January 2


Unveiling the Best Performing Markets For A Momentum Trading Concept

By Jeff Swanson

January 2, 2023


In this article, I will look at a recent article by Kevin Davey. Kevin when back to the first issue of Technical Analysis Of Stocks & Commodities (TASAC) magazine to test a simple momentum-based trading idea. The EasyLanguage code for the strategy is provided. Let's get started.

What Is A Momentum Trading System?

Momentum trading systems are based on the idea that markets tend to continue moving in the same direction for some time. These systems aim to capitalize on this momentum by identifying trends and entering trades in the order of the movement.

One way to do this is using a momentum indicator, such as the Moving Average Convergence Divergence (MACD) or the Relative Strength Index (RSI). These indicators measure the trend's strength by comparing the current price to past prices. When the indicator is above a certain threshold, it may signal that the trend is strong, and the trader should enter a trade in the direction of the movement.

However, it's important to note that momentum can change quickly, and traders must be prepared for a trend reversal. This is where the concept of retracement comes in. By waiting for a retracement, or pullback, against the trend before entering a trade, traders can reduce the risk of being caught in a trend reversal or enter at a better price if the trend continues.

The Momentum Trading System

The TASAC magazine has been around for over 40 years! That's fertile ground for trading ideas. I've subscribed to TASAC for many years, and you can find interesting ideas to test. 

Kevin discovered a simple concept in an article titled "Handling Market Reactions" by John Rosenstock. Rosenstock's basic idea is to enter trades after a retracement against the trend. In the article, he writes: "All markets exhibiting prolonged price trends invariably have reactions against the trend."

The article posits that momentum reversal is an excellent way to jump back on the trend after a pullback. Momentum will be defined as today's closing price minus the closing price X days ago.

Momentum = Close - Close[x]

Kevin's interpretation used two momentum calculations. First, a longer-term momentum (LTM) will determine the market trend.

  • LTM > 0 is a bull market (long trades only)
  • LTM <= 0 is a bear market (short trades only)

Second, a shorter-term momentum (STM) calculation will determine a pullback in the overall market trend, which will be our entry point.

  • STM crosses above zero = buy
  • TM crosses below zero = sell short

The code in TradeStation EasyLanguage for the strategy looks like this:

if momentum1 crosses above 0 and close>close[2*mlookback] then buy next bar at market;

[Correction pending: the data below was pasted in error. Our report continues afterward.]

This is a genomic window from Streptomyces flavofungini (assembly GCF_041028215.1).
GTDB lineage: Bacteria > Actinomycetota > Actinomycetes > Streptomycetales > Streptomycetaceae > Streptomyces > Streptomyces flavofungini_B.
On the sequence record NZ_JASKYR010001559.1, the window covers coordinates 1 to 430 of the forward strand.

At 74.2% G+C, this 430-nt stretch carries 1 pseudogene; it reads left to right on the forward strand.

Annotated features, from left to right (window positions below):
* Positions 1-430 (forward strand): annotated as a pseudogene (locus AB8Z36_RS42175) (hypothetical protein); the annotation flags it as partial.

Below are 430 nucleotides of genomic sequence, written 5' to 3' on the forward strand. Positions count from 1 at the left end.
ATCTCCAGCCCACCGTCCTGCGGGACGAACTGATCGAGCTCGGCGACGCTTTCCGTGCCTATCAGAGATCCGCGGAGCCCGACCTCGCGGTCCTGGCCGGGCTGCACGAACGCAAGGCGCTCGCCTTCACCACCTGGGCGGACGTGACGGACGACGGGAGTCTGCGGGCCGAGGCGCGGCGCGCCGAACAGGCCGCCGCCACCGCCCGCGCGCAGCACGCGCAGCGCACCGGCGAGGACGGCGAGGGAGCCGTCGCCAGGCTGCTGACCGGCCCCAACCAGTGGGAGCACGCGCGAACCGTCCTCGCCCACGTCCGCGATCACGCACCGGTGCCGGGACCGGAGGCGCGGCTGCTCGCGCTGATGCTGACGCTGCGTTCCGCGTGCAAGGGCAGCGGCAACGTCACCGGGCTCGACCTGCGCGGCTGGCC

if momentum1 crosses below 0 and close<close[2*mlookback] then sellshort next bar at market;

Next, Kevin added exits to the strategy, defined as after a few bars go against the trade. For long trades that means exiting after a recent lowest close is hit, and for short trades, that means exiting after a recent high. Below is the EasyLanguage code.

if marketposition=1 and close=lowest(close,rlookback) then
   sell next bar at market;
if marketposition=-1 and close=highest(close,rlookback) then
   buytocover next bar at market;

Below is an example of the recent price action (April-December of 2022) of the E-mini S&P with the momentum pullback strategy applied.

What we have here is not a trading system. This strategy code is just a simple price pattern-based entry and exit. This is a Key Idea and the start of a potential trading system. We will test this Key Idea on different markets and timeframes to see how it performs. I want to know what market or timeframes this Key idea is viable on. Doing so will give me a starting point for building a final trading system.

Testing Across Different Markets & Timeframes

I will use Tradesq to test this momentum code across all available futures markets and time frames. Tradesq is an online tool that will allow you to test your code and many popular futures markets across eight intraday timeframes. You can read more about Tradesq in the article, "How I Trade Like A Hedge Fund."

Futures markets tested include AD, BD, BO, BP, C, CC, CD, CL, CT, DX, EMD, ES, EU, FV, GC, GF, HE, HG, HO, JPY, KC, KW, LB, LE, MW, NG, NQ, OJ, PA, PL, RB, RR, RTY, S, SB, SF, SI, SM, TY, US, W, XG, YM.

The timeframes tested include the following:

  • Daily
  • 1,440-minute
  • 600-minute
  • 360-minute
  • 240-minute
  • 180-minute
  • 120-minute
  • 60-minute

I had Tradesq vary the rlookback between 2-20 in steps of one and mlookback between 25-100 in steps of 5. 

I performed two tests with Tradesq. The first was to look at the daily results and then look at the intraday results. 

Interpreting The Results